Present Value of Money

Present value of money represents the basic financial concept that states that same amount of money is worth more now than the value of money in future.

This is concept is also called Time value of money.

Reasons may include:

  1. Potential of earning (Amount of money can be invested right now at specific interest rate).
  2. Inflation (Purchasing power of the same amount of money will not be same in future)
  3. Physical / Financial risk involved in keep the money safe.

In economics and finance, present value (PV), also referred to as a present discounted value, is that the value of anticipated income stream intent on as of the date of valuation. The present value is typically but the longer-term value because money has interest-earning potential, a characteristic mentioned because the value of cash, except during times of zero- or negative interest rates, when the present value is going to be equal or quite the future value.

The time value can be described with the simplified phrase, “A dollar today is worth more than a dollar tomorrow”. Here, ‘worth more’ means its value is greater. A dollar today is worth quite a dollar tomorrow because the dollar is often invested and earn a day’s worth of interest, making the entire accumulate to a value more than a dollar by tomorrow. Interest can be compared to rent. Just as rent is paid to a landlord by a tenant without the ownership of the asset being transferred, interest is paid to a lender by a borrower who gains access to the cash for a time before paying it back. By letting the borrower have access to the cash, the lender has sacrificed the exchange value of this money and is reimbursed for it within the sort of interest. The initial amount of the borrowed funds (the present value) is a smaller amount than the entire amount of cash paid to the lender.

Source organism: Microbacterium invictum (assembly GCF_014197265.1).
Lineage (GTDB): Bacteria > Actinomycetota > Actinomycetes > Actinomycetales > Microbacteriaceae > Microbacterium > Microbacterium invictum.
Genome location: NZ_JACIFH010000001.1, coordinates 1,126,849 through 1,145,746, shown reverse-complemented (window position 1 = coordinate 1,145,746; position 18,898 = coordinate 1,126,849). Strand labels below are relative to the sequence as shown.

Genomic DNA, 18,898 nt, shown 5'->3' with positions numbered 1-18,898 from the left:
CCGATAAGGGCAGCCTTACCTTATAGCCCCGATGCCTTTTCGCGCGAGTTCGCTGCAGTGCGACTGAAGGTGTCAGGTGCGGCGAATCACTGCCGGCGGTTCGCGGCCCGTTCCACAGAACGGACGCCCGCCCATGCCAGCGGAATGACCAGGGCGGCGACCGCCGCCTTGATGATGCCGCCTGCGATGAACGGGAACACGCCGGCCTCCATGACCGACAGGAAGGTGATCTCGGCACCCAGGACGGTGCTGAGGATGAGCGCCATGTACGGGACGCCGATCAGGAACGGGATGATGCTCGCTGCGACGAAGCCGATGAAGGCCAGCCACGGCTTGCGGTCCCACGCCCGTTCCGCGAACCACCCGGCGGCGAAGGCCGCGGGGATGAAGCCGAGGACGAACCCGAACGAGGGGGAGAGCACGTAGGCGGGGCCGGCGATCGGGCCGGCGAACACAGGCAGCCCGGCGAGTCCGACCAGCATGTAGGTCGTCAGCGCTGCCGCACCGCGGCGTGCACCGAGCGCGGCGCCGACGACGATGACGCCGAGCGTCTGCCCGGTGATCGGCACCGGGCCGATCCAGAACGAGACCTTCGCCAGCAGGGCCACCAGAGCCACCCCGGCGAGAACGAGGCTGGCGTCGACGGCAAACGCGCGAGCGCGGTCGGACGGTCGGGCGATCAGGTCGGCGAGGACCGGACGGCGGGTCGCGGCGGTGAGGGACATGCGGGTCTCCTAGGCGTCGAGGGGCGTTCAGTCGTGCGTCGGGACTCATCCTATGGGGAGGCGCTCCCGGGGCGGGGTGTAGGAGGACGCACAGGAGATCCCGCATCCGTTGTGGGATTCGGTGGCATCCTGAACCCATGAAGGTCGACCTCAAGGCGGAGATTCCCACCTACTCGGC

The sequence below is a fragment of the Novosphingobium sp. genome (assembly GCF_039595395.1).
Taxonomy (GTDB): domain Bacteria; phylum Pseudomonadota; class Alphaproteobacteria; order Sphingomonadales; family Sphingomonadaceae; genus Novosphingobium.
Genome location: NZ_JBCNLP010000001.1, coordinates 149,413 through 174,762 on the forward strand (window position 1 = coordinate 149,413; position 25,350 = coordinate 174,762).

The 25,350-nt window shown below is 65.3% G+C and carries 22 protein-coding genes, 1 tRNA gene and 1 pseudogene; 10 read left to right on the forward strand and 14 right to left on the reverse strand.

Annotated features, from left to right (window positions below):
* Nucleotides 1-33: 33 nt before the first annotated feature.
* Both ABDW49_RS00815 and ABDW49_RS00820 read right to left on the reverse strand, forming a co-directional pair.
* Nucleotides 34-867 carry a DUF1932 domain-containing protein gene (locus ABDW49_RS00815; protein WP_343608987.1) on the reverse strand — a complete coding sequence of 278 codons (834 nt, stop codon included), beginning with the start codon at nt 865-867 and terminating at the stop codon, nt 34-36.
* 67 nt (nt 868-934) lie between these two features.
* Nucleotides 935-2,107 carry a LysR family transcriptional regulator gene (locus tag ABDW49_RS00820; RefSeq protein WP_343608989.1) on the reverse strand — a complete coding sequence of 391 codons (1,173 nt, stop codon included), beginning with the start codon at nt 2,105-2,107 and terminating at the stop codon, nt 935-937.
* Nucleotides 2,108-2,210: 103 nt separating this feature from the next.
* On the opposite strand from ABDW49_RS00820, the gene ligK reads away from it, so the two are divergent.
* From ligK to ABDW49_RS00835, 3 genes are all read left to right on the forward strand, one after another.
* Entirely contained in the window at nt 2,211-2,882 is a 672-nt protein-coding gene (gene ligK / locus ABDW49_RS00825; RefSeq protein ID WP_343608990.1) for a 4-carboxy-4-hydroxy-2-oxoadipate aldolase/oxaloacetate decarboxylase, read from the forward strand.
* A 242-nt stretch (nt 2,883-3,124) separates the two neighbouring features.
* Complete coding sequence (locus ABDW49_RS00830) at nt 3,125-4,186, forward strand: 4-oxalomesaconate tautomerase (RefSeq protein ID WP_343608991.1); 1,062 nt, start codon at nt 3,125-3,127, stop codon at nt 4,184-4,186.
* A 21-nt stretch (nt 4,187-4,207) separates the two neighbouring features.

Limitations of Using PV

Present Value Formula

As stated earlier, calculating this value involves making an assumption that a rate of return could be earned on the funds over the time period. In our example, we checked out one investment over the course of 1 year. However, if a corporation is deciding to travel ahead with a series of projects that feature a different rate of return for every year and every project, the present value becomes less certain if those expected rates of return aren’t realistic.

It’s important to think about that in any investment decision, no rate of interest is guaranteed, and inflation can erode the speed of return on any investment.

PV = C / (1 + i)n

Alternative Formula:

Present Value Formula Derivation

The future value (FV) of a present value (PV) sum that assembles interest at the rate over a single period of time is the present value plus the interest earned on that sum. The mathematical equation is:

For each period into the future, the assembled value rises by an additional factor (1 + i). Hence, the future value accumulated over, say 3 periods, is stated by:

Or Generally,

Similarly, We can solve

Net Present Value:

Net present value (NPV) is the value of your future money in today’s dollars. The concept is that a dollar today isn’t well worth the same amount as a dollar tomorrow.

The purchasing power of your money decreases over time with inflation and increases with deflation.

In addition, there is an implied interest value to the money over time that increases its value in the future and decreases (discounts) its value today relative to any future payment.

Since the worth of cash changes with time, all financial calculations must be delivered to a continuing date (usually today, thus the term “present” value) to form factual comparisons between competing investment substitutes.

Businesses use present value calculations for capital expenditures and routine business planning. Similarly, smart wealth builders run their finances like a business so they also use net present value for better family financial planning.